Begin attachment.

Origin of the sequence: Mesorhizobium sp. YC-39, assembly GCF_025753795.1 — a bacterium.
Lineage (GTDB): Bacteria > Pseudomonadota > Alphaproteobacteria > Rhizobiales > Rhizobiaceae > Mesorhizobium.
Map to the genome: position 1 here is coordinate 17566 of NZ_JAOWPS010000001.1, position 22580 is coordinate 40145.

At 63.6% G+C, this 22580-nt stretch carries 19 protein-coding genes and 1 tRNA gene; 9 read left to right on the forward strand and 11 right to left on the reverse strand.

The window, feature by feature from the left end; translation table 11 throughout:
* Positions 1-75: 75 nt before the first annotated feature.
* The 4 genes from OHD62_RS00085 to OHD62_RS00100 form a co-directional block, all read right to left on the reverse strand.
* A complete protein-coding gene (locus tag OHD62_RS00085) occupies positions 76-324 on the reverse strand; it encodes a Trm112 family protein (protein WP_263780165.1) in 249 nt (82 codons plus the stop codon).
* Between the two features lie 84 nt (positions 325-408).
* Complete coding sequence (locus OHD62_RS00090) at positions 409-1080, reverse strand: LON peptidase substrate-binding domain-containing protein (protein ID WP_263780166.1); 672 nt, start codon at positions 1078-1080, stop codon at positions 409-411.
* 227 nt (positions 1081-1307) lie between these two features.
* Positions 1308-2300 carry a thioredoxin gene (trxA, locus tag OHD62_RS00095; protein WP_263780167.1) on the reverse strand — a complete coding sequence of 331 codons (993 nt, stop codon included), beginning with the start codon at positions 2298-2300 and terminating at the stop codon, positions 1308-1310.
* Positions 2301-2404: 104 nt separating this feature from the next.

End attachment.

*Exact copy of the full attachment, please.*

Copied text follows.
Origin of the sequence: Mesorhizobium sp. YC-39, assembly GCF_025753795.1 — a bacterium.
Lineage (GTDB): Bacteria > Pseudomonadota > Alphaproteobacteria > Rhizobiales > Rhizobiaceae > Mesorhizobium.
Map to the genome: position 1 here is coordinate 17566 of NZ_JAOWPS010000001.1, position 22580 is coordinate 40145.

At 63.6% G+C, this 22580-nt stretch carries 19 protein-coding genes and 1 tRNA gene; 9 read left to right on the forward strand and 11 right to left on the reverse strand.

The window, feature by feature from the left end; translation table 11 throughout:
* Positions 1-75: 75 nt before the first annotated feature.
* The 4 genes from OHD62_RS00085 to OHD62_RS00100 form a co-directional block, all read right to left on the reverse strand.
* A complete protein-coding gene (locus tag OHD62_RS00085) occupies positions 76-324 on the reverse strand; it encodes a Trm112 family protein (protein WP_263780165.1) in 249 nt (82 codons plus the stop codon).
* Between the two features lie 84 nt (positions 325-408).
* Complete coding sequence (locus OHD62_RS00090) at positions 409-1080, reverse strand: LON peptidase substrate-binding domain-containing protein (protein ID WP_263780166.1); 672 nt, start codon at positions 1078-1080, stop codon at positions 409-411.
* 227 nt (positions 1081-1307) lie between these two features.
* Positions 1308-2300 carry a thioredoxin gene (trxA, locus tag OHD62_RS00095; protein WP_263780167.1) on the reverse strand — a complete coding sequence of 331 codons (993 nt, stop codon included), beginning with the start codon at positions 2298-2300 and terminating at the stop codon, positions 1308-1310.
* Positions 2301-2404: 104 nt separating this feature from the next.